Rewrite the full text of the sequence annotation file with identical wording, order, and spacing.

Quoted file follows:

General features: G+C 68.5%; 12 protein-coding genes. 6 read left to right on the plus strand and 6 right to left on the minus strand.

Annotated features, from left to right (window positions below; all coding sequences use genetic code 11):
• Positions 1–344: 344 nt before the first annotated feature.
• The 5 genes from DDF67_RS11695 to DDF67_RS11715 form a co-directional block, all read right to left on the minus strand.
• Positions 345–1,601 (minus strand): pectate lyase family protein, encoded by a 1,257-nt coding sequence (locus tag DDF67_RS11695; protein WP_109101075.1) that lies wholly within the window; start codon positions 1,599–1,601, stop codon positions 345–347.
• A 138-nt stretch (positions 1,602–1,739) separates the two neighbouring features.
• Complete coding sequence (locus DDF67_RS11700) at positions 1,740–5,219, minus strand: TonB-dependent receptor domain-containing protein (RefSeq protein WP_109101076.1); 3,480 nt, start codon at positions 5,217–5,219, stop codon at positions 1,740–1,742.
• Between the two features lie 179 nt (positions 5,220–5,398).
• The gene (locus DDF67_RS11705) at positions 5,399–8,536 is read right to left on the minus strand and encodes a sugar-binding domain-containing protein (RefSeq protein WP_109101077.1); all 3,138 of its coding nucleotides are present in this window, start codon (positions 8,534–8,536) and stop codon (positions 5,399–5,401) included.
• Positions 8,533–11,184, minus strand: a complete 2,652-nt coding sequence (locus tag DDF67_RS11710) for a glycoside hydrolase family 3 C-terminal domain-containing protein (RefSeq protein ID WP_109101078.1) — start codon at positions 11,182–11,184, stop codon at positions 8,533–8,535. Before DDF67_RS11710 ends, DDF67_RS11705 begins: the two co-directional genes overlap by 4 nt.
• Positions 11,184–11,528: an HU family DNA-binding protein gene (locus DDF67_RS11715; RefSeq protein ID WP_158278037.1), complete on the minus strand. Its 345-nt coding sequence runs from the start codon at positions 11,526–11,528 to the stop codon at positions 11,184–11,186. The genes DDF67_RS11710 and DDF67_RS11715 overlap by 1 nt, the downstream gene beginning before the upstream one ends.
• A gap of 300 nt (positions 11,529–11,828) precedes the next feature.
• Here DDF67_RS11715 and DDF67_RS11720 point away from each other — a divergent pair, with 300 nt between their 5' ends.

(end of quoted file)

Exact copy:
General features: G+C 68.5%; 12 protein-coding genes. 6 read left to right on the plus strand and 6 right to left on the minus strand.

Annotated features, from left to right (window positions below; all coding sequences use genetic code 11):
• Positions 1–344: 344 nt before the first annotated feature.
• The 5 genes from DDF67_RS11695 to DDF67_RS11715 form a co-directional block, all read right to left on the minus strand.
• Positions 345–1,601 (minus strand): pectate lyase family protein, encoded by a 1,257-nt coding sequence (locus tag DDF67_RS11695; protein WP_109101075.1) that lies wholly within the window; start codon positions 1,599–1,601, stop codon positions 345–347.
• A 138-nt stretch (positions 1,602–1,739) separates the two neighbouring features.
• Complete coding sequence (locus DDF67_RS11700) at positions 1,740–5,219, minus strand: TonB-dependent receptor domain-containing protein (RefSeq protein WP_109101076.1); 3,480 nt, start codon at positions 5,217–5,219, stop codon at positions 1,740–1,742.
• Between the two features lie 179 nt (positions 5,220–5,398).
• The gene (locus DDF67_RS11705) at positions 5,399–8,536 is read right to left on the minus strand and encodes a sugar-binding domain-containing protein (RefSeq protein WP_109101077.1); all 3,138 of its coding nucleotides are present in this window, start codon (positions 8,534–8,536) and stop codon (positions 5,399–5,401) included.
• Positions 8,533–11,184, minus strand: a complete 2,652-nt coding sequence (locus tag DDF67_RS11710) for a glycoside hydrolase family 3 C-terminal domain-containing protein (RefSeq protein ID WP_109101078.1) — start codon at positions 11,182–11,184, stop codon at positions 8,533–8,535. Before DDF67_RS11710 ends, DDF67_RS11705 begins: the two co-directional genes overlap by 4 nt.
• Positions 11,184–11,528: an HU family DNA-binding protein gene (locus DDF67_RS11715; RefSeq protein ID WP_158278037.1), complete on the minus strand. Its 345-nt coding sequence runs from the start codon at positions 11,526–11,528 to the stop codon at positions 11,184–11,186. The genes DDF67_RS11710 and DDF67_RS11715 overlap by 1 nt, the downstream gene beginning before the upstream one ends.
• A gap of 300 nt (positions 11,529–11,828) precedes the next feature.
• Here DDF67_RS11715 and DDF67_RS11720 point away from each other — a divergent pair, with 300 nt between their 5' ends.